Along Came Doreen

by J. Mykell Collinz

Twenty two, reading Camus, feeling blue, life is absurd. Why even try? Live for today, stay blown away. Inherent meaning does not exist in this universe. Attempts to find it will ultimately end in failure. It's humanly impossible. Then along came Doreen. She changed all that. She demanded excellence. She attracted genius. I needed a miracle. It happened late one night during open mic at Hobbs Corner bar.

Earlier that evening, I stood outside the bar listening to the emcee's words echoing through the open door. "Poetry, performance art, folk music, jazz, whatever you have, bring it. But know your song well before singing. You are being judged here by an elite audience." There were so many performers ahead of me, I didn't expect to make the stage. To be honest, I was hoping I wouldn't make the stage.

I had never performed in public but I could sing and play the guitar well enough, I felt, and it was time to try. While practicing at home, I would visualize myself standing on stage in the large, square, dimly lit barroom filled to capacity for open mic night. With ceiling fans circulating smoke filled air, the atmosphere would be torrid. All the top performers would be in the audience watching from the tables or from the bar or standing at the side of the stage, responding to every musical nuance in my expressive delivery. Doreen would always be right up front in my visualizations. I didn't really know her. Yet, to me, she and her friends epitomized the local hip scene.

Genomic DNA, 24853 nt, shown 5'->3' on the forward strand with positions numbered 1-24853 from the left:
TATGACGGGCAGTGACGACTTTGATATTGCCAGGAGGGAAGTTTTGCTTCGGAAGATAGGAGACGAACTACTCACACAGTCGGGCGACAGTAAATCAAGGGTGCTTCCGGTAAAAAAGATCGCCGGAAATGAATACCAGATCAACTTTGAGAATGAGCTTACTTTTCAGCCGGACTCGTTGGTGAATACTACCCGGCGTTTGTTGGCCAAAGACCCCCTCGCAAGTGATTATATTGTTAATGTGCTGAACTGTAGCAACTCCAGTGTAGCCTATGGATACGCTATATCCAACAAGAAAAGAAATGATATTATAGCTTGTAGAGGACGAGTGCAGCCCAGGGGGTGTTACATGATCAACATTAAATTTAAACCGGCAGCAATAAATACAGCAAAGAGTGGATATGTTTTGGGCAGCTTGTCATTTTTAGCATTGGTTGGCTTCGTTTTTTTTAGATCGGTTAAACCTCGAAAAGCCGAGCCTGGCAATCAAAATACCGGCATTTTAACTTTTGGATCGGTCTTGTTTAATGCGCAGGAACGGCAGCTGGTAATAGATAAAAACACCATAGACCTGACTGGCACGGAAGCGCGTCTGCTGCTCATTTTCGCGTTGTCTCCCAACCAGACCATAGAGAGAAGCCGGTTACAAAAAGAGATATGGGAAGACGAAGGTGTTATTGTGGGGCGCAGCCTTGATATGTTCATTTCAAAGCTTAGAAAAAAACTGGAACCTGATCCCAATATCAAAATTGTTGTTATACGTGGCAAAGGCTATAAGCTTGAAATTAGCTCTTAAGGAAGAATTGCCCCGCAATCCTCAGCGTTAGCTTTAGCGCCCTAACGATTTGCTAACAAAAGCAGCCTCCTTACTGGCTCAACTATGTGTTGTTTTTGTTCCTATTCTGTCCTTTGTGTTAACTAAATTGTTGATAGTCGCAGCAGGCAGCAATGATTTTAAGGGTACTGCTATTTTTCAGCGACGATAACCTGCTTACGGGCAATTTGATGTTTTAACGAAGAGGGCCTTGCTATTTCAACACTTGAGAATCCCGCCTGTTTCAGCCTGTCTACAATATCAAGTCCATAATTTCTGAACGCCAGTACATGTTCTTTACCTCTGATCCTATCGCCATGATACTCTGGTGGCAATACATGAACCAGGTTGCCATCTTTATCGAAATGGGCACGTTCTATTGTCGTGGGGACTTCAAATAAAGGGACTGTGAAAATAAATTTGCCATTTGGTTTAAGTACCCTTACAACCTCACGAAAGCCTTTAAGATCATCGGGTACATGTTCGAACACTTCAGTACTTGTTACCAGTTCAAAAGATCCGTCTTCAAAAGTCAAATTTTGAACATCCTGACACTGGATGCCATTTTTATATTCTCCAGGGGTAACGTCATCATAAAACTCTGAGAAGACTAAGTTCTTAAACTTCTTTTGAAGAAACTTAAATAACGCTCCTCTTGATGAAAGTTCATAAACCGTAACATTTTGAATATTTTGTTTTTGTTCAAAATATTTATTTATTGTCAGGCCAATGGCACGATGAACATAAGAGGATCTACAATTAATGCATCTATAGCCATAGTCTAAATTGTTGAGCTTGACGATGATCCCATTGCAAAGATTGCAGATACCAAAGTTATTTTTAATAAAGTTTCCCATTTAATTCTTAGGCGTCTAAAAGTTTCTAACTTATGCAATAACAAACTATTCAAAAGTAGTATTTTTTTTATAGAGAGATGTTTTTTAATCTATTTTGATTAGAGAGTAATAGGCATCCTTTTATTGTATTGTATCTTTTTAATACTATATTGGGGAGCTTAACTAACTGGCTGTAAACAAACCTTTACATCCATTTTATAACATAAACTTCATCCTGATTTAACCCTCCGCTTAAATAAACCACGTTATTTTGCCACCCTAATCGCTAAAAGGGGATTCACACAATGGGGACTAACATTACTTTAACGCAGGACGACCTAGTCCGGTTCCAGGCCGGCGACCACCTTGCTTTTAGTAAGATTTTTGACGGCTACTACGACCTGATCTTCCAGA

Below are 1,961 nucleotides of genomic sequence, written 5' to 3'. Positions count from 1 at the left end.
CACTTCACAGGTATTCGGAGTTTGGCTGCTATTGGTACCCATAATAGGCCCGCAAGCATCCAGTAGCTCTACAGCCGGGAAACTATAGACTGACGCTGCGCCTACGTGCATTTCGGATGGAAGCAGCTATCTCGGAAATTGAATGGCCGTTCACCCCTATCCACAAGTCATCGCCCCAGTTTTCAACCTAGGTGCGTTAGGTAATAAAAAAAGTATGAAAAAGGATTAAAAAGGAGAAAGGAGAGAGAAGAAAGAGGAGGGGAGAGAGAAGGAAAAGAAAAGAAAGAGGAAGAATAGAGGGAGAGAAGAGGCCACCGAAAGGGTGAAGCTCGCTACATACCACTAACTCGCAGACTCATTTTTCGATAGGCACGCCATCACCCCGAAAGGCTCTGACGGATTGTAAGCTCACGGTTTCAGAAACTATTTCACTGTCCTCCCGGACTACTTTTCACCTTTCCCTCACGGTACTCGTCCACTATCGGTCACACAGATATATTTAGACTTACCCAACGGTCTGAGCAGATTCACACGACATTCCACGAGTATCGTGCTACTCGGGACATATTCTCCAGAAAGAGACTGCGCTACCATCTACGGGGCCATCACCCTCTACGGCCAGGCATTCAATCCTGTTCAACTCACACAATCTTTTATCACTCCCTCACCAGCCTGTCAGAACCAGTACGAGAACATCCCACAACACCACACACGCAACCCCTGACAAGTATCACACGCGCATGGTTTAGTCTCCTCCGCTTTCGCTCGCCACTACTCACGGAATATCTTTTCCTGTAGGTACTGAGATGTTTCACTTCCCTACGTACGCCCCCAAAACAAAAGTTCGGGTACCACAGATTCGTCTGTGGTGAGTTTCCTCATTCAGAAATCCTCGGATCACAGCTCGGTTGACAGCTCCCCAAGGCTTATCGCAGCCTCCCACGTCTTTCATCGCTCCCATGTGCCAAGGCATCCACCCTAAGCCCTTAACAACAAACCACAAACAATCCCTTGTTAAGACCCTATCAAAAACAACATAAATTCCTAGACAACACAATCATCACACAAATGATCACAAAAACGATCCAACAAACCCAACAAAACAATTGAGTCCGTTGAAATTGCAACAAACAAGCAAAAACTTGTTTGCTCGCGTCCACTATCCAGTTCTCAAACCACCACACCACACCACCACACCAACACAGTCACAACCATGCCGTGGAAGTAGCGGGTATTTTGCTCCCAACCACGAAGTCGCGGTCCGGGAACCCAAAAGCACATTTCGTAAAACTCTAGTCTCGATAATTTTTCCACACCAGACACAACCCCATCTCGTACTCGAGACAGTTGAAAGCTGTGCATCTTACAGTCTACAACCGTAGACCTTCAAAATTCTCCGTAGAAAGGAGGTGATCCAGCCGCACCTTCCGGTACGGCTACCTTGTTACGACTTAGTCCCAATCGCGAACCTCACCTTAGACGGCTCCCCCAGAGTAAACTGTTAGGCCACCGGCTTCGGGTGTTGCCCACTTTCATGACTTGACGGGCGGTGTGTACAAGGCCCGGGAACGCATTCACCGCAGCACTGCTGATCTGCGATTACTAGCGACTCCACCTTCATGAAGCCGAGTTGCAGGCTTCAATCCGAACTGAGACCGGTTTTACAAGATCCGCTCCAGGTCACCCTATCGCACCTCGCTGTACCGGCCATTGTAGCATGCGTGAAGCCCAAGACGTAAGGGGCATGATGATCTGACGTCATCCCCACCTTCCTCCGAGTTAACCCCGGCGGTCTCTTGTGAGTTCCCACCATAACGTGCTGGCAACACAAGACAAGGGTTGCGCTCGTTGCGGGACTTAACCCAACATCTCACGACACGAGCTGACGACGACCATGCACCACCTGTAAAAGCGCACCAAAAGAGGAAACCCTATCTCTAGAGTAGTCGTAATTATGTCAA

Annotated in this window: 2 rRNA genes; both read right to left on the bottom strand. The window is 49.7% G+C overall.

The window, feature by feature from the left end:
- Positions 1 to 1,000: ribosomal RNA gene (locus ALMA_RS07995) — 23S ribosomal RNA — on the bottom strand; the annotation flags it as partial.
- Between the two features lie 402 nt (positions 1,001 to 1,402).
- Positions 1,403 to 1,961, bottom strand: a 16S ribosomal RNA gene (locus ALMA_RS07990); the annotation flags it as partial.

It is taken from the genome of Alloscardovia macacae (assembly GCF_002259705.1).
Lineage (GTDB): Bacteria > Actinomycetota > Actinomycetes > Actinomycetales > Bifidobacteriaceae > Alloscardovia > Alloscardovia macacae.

When it became clear I would make the stage, I thought of backing out the door. Instead, I unpacked my Martin acoustical six-sting guitar, strapped it over my shoulder, and stood in the shadows waiting for my cue. The performer on stage ahead of me, a poet with a great sense of humor, had the tightly packed audience laughing and shouting loudly. Not the best act to follow for a somber folksinger. I needed to start off with something strong.

The emcee took the stage to announce a short break when the poet finished. That's the way things always happen to me so I wasn't really surprised, just irritated; and I started strumming the guitar to release tension. People around me in the shadows by the stage started clapping to the rhythm. That's when I noticed Doreen, with friends and admirers, moving through the crowd towards the stage. She saw me looking. She looked back and smiled. She looked back again. And this time her smile broadened.

She knew what she was doing to me, for me, as I walked to the open mic.